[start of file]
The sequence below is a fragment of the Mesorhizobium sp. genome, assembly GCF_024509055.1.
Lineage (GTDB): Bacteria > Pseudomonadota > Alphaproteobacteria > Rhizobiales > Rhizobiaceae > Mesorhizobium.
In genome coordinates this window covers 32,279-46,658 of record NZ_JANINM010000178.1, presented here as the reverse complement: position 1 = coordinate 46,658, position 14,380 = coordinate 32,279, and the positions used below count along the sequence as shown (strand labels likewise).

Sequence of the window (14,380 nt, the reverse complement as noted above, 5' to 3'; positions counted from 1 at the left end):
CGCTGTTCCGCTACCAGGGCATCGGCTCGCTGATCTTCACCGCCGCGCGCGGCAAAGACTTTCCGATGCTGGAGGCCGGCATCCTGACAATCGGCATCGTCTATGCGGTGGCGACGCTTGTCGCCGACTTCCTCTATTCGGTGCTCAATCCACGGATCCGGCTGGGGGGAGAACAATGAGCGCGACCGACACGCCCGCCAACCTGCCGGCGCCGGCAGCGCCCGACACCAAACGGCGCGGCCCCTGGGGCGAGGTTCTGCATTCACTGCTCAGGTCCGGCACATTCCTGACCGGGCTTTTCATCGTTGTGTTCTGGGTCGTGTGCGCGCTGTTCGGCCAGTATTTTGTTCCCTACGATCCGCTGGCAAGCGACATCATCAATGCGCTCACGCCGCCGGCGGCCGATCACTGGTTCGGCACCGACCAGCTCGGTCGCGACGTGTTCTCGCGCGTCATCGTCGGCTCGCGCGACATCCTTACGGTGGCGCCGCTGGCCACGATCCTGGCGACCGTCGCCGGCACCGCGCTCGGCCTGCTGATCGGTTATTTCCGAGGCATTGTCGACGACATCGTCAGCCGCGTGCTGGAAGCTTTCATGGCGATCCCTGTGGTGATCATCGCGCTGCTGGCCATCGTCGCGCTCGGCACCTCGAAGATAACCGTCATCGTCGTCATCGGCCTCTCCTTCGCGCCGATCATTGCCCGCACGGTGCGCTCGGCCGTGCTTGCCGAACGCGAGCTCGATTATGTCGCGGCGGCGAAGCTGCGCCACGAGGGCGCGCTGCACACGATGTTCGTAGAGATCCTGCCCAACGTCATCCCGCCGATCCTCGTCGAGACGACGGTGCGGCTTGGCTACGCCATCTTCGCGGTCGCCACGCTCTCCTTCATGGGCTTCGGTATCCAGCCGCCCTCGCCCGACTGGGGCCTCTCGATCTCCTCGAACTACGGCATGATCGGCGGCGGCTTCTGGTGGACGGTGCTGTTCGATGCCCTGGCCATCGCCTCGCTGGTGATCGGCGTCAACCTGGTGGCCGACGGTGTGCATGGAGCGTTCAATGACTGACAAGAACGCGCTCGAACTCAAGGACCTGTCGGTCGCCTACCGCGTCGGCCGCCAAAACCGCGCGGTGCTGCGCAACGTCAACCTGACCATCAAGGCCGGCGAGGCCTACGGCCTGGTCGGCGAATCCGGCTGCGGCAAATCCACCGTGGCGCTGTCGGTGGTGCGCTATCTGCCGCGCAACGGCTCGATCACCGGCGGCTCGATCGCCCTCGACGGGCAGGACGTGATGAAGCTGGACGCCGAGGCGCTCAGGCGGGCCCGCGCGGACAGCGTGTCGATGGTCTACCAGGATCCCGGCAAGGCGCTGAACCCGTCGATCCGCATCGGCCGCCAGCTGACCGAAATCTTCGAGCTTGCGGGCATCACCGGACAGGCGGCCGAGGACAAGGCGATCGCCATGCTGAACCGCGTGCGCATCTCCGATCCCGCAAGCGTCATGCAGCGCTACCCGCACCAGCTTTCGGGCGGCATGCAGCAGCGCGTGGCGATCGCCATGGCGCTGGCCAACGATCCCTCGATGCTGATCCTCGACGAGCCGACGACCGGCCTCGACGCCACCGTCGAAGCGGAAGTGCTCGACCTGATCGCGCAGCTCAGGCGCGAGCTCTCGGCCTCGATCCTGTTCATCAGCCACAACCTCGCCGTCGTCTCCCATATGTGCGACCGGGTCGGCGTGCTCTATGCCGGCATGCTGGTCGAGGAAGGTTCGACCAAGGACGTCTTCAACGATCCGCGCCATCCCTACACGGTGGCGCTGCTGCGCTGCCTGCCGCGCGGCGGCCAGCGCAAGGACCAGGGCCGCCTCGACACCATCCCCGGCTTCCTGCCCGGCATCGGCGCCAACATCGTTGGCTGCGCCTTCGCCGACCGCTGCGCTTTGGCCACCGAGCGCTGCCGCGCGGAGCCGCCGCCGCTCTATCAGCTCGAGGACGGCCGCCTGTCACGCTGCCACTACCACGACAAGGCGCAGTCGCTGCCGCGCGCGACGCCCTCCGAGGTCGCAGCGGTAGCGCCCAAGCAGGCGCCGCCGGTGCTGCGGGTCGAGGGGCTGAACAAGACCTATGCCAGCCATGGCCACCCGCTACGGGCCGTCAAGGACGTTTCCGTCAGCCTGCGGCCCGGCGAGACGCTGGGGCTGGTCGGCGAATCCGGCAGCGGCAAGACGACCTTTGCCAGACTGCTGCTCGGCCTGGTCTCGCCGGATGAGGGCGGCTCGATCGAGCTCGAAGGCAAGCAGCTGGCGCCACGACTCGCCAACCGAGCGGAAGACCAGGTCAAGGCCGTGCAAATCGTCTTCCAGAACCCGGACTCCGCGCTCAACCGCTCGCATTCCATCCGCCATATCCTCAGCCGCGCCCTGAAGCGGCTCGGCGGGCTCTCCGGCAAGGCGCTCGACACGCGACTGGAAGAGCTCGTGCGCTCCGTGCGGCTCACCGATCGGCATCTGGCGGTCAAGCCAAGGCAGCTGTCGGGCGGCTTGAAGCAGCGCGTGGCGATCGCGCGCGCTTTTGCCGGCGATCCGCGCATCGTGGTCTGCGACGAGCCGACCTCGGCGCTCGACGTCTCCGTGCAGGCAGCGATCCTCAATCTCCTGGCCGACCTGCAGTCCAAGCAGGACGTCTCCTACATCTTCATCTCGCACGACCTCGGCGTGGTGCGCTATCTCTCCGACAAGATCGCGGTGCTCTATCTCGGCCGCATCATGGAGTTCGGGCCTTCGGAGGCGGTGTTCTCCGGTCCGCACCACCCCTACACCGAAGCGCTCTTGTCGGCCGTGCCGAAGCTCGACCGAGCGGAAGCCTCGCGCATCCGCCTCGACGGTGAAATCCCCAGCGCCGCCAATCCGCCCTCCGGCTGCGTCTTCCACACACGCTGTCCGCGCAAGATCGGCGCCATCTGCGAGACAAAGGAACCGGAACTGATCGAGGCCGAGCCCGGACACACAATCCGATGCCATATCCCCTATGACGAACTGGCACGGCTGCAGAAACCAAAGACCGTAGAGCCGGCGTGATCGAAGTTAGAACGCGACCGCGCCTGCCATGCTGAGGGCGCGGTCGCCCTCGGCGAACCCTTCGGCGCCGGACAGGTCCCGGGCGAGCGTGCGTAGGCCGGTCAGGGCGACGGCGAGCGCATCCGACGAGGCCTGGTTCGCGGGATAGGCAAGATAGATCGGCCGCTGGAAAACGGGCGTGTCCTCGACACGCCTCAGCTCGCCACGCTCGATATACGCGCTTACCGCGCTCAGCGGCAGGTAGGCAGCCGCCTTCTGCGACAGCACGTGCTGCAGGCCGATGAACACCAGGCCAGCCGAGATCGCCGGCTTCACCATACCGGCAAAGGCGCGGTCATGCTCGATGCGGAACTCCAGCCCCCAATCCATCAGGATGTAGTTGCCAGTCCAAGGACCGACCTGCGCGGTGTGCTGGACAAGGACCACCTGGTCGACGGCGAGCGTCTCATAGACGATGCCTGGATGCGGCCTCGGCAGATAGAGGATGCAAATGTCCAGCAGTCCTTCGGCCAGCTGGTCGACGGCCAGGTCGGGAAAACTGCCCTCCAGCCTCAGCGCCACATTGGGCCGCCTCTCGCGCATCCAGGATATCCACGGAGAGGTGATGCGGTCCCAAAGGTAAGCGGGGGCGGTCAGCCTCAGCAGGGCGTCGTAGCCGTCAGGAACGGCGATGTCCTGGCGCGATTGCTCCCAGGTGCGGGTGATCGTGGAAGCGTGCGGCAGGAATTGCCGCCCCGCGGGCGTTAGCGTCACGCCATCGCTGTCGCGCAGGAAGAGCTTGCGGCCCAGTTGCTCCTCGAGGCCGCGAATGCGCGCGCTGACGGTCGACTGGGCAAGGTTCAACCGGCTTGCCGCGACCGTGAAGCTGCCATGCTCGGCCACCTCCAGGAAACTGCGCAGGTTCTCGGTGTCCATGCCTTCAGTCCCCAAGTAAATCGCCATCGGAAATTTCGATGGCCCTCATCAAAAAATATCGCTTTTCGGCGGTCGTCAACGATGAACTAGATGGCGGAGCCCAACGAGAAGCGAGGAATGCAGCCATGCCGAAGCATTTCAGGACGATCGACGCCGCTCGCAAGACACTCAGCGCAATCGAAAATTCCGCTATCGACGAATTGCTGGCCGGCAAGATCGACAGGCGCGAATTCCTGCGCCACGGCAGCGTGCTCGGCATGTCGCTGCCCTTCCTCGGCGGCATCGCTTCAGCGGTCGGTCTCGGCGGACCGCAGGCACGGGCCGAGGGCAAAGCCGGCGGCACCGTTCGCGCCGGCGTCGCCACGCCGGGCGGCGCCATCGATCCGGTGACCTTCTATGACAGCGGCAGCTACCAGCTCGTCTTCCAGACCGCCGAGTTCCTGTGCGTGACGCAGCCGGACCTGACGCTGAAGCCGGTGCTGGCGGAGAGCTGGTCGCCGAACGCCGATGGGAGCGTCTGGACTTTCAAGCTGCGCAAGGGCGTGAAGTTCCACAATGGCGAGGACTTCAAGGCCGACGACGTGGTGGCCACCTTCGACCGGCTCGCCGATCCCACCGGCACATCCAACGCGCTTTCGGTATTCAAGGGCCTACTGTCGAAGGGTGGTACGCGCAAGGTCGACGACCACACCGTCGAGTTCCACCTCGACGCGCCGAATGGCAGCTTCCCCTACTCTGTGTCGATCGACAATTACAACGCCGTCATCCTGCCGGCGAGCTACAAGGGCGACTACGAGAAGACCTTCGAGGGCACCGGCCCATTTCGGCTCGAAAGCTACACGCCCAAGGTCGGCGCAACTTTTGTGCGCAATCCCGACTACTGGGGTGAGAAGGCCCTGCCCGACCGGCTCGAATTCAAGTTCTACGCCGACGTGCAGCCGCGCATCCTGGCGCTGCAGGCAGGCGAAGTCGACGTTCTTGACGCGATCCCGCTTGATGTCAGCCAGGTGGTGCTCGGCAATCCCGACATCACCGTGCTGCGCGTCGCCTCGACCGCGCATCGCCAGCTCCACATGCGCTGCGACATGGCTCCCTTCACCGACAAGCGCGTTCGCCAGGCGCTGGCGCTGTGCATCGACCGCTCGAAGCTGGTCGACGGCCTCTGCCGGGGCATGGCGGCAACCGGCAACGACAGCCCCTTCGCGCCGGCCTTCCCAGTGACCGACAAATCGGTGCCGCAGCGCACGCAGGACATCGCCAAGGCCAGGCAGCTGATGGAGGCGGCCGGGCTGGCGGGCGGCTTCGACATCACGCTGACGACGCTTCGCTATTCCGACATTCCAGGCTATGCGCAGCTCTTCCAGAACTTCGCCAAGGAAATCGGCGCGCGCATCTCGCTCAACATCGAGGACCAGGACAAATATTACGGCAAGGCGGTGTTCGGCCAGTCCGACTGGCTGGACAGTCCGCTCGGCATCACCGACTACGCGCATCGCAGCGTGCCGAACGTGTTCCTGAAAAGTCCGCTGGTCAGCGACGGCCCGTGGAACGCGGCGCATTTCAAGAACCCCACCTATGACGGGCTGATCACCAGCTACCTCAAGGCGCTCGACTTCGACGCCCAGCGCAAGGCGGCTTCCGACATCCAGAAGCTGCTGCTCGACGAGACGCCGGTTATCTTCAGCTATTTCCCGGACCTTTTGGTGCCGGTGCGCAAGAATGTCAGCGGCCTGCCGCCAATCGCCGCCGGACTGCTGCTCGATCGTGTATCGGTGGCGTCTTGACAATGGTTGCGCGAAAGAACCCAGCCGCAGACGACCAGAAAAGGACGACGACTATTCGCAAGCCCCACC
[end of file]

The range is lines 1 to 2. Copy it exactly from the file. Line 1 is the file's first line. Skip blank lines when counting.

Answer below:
The sequence below is a fragment of the Mesorhizobium sp. genome, assembly GCF_024509055.1.
Lineage (GTDB): Bacteria > Pseudomonadota > Alphaproteobacteria > Rhizobiales > Rhizobiaceae > Mesorhizobium.